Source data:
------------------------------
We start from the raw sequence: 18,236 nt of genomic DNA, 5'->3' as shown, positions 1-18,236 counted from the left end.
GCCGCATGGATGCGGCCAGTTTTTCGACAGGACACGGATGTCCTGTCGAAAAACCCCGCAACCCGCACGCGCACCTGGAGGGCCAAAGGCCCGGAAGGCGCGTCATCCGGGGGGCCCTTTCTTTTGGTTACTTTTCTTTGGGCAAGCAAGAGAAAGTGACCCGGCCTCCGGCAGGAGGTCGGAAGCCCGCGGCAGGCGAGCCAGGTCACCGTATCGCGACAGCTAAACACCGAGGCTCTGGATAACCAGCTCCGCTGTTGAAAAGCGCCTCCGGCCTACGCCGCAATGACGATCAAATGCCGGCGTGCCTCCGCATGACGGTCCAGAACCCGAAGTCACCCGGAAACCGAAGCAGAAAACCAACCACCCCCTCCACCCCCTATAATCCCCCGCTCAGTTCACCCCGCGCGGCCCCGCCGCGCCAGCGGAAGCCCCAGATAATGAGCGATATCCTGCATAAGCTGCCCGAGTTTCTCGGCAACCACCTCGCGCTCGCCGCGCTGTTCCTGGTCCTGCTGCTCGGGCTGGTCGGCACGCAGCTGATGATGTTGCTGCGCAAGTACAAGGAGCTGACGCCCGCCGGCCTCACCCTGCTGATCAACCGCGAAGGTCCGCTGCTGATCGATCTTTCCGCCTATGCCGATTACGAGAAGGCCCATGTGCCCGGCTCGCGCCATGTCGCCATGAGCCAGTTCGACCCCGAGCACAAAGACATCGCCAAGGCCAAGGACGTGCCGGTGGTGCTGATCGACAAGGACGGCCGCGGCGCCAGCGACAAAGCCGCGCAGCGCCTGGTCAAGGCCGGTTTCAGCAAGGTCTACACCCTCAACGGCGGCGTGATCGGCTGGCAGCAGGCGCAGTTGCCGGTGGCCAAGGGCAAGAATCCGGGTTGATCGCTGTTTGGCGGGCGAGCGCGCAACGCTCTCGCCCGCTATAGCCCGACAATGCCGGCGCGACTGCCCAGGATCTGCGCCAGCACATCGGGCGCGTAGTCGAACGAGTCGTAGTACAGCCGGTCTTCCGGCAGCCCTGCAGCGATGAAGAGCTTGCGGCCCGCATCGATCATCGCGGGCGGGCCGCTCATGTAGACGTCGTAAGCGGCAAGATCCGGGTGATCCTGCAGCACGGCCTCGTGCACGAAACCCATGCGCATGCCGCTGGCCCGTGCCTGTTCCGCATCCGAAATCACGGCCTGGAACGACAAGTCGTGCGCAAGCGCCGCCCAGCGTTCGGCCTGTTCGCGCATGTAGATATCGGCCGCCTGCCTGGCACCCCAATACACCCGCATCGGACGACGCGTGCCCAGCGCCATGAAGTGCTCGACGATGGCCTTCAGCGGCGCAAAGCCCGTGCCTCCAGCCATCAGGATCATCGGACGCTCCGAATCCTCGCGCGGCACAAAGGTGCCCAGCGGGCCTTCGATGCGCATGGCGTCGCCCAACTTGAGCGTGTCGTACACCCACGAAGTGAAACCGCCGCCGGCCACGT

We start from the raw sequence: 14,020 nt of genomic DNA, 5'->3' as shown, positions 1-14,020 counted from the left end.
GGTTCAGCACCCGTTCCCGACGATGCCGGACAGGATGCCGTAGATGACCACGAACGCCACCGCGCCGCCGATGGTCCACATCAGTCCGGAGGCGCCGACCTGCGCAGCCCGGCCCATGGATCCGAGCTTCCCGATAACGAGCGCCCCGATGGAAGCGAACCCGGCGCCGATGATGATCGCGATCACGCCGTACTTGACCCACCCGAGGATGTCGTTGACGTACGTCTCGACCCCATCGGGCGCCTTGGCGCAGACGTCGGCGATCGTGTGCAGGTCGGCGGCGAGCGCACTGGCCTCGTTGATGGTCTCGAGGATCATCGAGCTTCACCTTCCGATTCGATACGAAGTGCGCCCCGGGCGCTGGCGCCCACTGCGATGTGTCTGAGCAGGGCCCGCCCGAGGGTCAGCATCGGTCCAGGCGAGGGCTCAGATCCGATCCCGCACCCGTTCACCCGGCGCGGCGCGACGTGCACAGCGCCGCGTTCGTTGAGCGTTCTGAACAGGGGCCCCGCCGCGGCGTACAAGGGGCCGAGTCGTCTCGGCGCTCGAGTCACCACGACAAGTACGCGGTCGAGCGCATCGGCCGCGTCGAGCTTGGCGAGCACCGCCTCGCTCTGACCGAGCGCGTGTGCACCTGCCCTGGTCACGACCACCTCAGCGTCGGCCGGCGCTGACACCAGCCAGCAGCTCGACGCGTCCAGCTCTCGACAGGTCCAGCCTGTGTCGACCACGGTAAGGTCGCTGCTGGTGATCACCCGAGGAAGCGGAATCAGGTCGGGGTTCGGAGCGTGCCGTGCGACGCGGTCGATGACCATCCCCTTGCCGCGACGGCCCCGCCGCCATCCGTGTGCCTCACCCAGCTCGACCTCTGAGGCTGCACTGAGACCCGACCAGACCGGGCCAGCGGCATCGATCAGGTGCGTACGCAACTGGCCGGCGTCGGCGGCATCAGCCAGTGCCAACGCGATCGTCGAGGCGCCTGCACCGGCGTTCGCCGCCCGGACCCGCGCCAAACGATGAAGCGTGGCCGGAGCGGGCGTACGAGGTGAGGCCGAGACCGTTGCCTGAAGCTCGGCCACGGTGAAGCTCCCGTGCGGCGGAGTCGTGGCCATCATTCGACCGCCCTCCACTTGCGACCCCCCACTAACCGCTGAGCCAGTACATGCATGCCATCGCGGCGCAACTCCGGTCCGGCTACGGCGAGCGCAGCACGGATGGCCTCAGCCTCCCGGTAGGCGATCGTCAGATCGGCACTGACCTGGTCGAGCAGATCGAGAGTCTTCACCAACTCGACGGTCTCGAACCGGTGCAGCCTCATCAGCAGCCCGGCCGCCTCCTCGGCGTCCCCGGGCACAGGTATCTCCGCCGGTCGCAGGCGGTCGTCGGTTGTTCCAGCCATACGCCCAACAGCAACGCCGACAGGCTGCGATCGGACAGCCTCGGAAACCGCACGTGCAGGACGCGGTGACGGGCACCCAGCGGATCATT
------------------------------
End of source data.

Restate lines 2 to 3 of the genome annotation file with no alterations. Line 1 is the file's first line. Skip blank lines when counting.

GCCGCATGGATGCGGCCAGTTTTTCGACAGGACACGGATGTCCTGTCGAAAAACCCCGCAACCCGCACGCGCACCTGGAGGGCCAAAGGCCCGGAAGGCGCGTCATCCGGGGGGCCCTTTCTTTTGGTTACTTTTCTTTGGGCAAGCAAGAGAAAGTGACCCGGCCTCCGGCAGGAGGTCGGAAGCCCGCGGCAGGCGAGCCAGGTCACCGTATCGCGACAGCTAAACACCGAGGCTCTGGATAACCAGCTCCGCTGTTGAAAAGCGCCTCCGGCCTACGCCGCAATGACGATCAAATGCCGGCGTGCCTCCGCATGACGGTCCAGAACCCGAAGTCACCCGGAAACCGAAGCAGAAAACCAACCACCCCCTCCACCCCCTATAATCCCCCGCTCAGTTCACCCCGCGCGGCCCCGCCGCGCCAGCGGAAGCCCCAGATAATGAGCGATATCCTGCATAAGCTGCCCGAGTTTCTCGGCAACCACCTCGCGCTCGCCGCGCTGTTCCTGGTCCTGCTGCTCGGGCTGGTCGGCACGCAGCTGATGATGTTGCTGCGCAAGTACAAGGAGCTGACGCCCGCCGGCCTCACCCTGCTGATCAACCGCGAAGGTCCGCTGCTGATCGATCTTTCCGCCTATGCCGATTACGAGAAGGCCCATGTGCCCGGCTCGCGCCATGTCGCCATGAGCCAGTTCGACCCCGAGCACAAAGACATCGCCAAGGCCAAGGACGTGCCGGTGGTGCTGATCGACAAGGACGGCCGCGGCGCCAGCGACAAAGCCGCGCAGCGCCTGGTCAAGGCCGGTTTCAGCAAGGTCTACACCCTCAACGGCGGCGTGATCGGCTGGCAGCAGGCGCAGTTGCCGGTGGCCAAGGGCAAGAATCCGGGTTGATCGCTGTTTGGCGGGCGAGCGCGCAACGCTCTCGCCCGCTATAGCCCGACAATGCCGGCGCGACTGCCCAGGATCTGCGCCAGCACATCGGGCGCGTAGTCGAACGAGTCGTAGTACAGCCGGTCTTCCGGCAGCCCTGCAGCGATGAAGAGCTTGCGGCCCGCATCGATCATCGCGGGCGGGCCGCTCATGTAGACGTCGTAAGCGGCAAGATCCGGGTGATCCTGCAGCACGGCCTCGTGCACGAAACCCATGCGCATGCCGCTGGCCCGTGCCTGTTCCGCATCCGAAATCACGGCCTGGAACGACAAGTCGTGCGCAAGCGCCGCCCAGCGTTCGGCCTGTTCGCGCATGTAGATATCGGCCGCCTGCCTGGCACCCCAATACACCCGCATCGGACGACGCGTGCCCAGCGCCATGAAGTGCTCGACGATGGCCTTCAGCGGCGCAAAGCCCGTGCCTCCAGCCATCAGGATCATCGGACGCTCCGAATCCTCGCGCGGCACAAAGGTGCCCAGCGGGCCTTCGATGCGCATGGCGTCGCCCAACTTGAGCGTGTCGTACACCCACGAAGTGAAACCGCCGCCGGCCACGT

We start from the raw sequence: 14,020 nt of genomic DNA, 5'->3' as shown, positions 1-14,020 counted from the left end.